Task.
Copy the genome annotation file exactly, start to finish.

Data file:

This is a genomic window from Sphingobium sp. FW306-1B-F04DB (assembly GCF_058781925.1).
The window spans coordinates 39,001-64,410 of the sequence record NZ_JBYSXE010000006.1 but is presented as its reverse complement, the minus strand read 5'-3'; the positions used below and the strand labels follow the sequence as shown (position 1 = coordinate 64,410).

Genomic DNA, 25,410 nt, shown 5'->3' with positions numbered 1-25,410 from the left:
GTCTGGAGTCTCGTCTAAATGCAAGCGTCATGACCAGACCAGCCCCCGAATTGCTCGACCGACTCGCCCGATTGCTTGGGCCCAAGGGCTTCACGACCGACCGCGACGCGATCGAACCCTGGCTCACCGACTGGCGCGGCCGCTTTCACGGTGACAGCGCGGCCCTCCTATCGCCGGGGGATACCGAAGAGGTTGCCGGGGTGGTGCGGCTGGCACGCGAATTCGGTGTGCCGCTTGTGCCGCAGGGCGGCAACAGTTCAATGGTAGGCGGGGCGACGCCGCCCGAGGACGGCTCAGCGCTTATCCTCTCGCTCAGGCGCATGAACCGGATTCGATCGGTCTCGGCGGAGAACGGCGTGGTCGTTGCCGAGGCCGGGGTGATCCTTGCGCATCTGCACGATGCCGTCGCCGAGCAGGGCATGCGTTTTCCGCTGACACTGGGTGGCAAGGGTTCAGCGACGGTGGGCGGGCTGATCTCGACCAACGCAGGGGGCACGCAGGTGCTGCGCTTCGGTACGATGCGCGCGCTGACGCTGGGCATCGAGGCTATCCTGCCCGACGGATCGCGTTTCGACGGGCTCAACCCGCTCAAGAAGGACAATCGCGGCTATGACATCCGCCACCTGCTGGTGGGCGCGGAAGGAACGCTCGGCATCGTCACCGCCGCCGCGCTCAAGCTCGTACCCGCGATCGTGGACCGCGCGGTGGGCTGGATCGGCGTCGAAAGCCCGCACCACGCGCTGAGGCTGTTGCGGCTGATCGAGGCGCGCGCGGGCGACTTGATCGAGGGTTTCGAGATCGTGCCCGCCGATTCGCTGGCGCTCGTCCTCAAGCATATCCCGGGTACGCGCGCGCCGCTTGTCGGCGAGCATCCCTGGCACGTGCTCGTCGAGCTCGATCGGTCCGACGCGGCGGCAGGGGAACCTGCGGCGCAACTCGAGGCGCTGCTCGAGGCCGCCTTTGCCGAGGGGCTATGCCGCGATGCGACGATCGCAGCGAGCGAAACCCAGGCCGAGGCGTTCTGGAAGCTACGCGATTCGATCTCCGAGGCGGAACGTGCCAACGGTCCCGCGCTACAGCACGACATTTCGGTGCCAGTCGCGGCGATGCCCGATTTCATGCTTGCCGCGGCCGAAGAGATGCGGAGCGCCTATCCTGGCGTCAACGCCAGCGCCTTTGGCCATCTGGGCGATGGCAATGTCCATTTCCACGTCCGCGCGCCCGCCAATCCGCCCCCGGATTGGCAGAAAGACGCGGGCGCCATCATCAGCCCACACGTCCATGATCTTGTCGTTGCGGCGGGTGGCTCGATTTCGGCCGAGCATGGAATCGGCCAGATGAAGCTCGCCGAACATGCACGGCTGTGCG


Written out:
This is a genomic window from Sphingobium sp. FW306-1B-F04DB (assembly GCF_058781925.1).
The window spans coordinates 39,001-64,410 of the sequence record NZ_JBYSXE010000006.1 but is presented as its reverse complement, the minus strand read 5'-3'; the positions used below and the strand labels follow the sequence as shown (position 1 = coordinate 64,410).

Genomic DNA, 25,410 nt, shown 5'->3' with positions numbered 1-25,410 from the left:
GTCTGGAGTCTCGTCTAAATGCAAGCGTCATGACCAGACCAGCCCCCGAATTGCTCGACCGACTCGCCCGATTGCTTGGGCCCAAGGGCTTCACGACCGACCGCGACGCGATCGAACCCTGGCTCACCGACTGGCGCGGCCGCTTTCACGGTGACAGCGCGGCCCTCCTATCGCCGGGGGATACCGAAGAGGTTGCCGGGGTGGTGCGGCTGGCACGCGAATTCGGTGTGCCGCTTGTGCCGCAGGGCGGCAACAGTTCAATGGTAGGCGGGGCGACGCCGCCCGAGGACGGCTCAGCGCTTATCCTCTCGCTCAGGCGCATGAACCGGATTCGATCGGTCTCGGCGGAGAACGGCGTGGTCGTTGCCGAGGCCGGGGTGATCCTTGCGCATCTGCACGATGCCGTCGCCGAGCAGGGCATGCGTTTTCCGCTGACACTGGGTGGCAAGGGTTCAGCGACGGTGGGCGGGCTGATCTCGACCAACGCAGGGGGCACGCAGGTGCTGCGCTTCGGTACGATGCGCGCGCTGACGCTGGGCATCGAGGCTATCCTGCCCGACGGATCGCGTTTCGACGGGCTCAACCCGCTCAAGAAGGACAATCGCGGCTATGACATCCGCCACCTGCTGGTGGGCGCGGAAGGAACGCTCGGCATCGTCACCGCCGCCGCGCTCAAGCTCGTACCCGCGATCGTGGACCGCGCGGTGGGCTGGATCGGCGTCGAAAGCCCGCACCACGCGCTGAGGCTGTTGCGGCTGATCGAGGCGCGCGCGGGCGACTTGATCGAGGGTTTCGAGATCGTGCCCGCCGATTCGCTGGCGCTCGTCCTCAAGCATATCCCGGGTACGCGCGCGCCGCTTGTCGGCGAGCATCCCTGGCACGTGCTCGTCGAGCTCGATCGGTCCGACGCGGCGGCAGGGGAACCTGCGGCGCAACTCGAGGCGCTGCTCGAGGCCGCCTTTGCCGAGGGGCTATGCCGCGATGCGACGATCGCAGCGAGCGAAACCCAGGCCGAGGCGTTCTGGAAGCTACGCGATTCGATCTCCGAGGCGGAACGTGCCAACGGTCCCGCGCTACAGCACGACATTTCGGTGCCAGTCGCGGCGATGCCCGATTTCATGCTTGCCGCGGCCGAAGAGATGCGGAGCGCCTATCCTGGCGTCAACGCCAGCGCCTTTGGCCATCTGGGCGATGGCAATGTCCATTTCCACGTCCGCGCGCCCGCCAATCCGCCCCCGGATTGGCAGAAAGACGCGGGCGCCATCATCAGCCCACACGTCCATGATCTTGTCGTTGCGGCGGGTGGCTCGATTTCGGCCGAGCATGGAATCGGCCAGATGAAGCTCGCCGAACATGCACGGCTGTGCG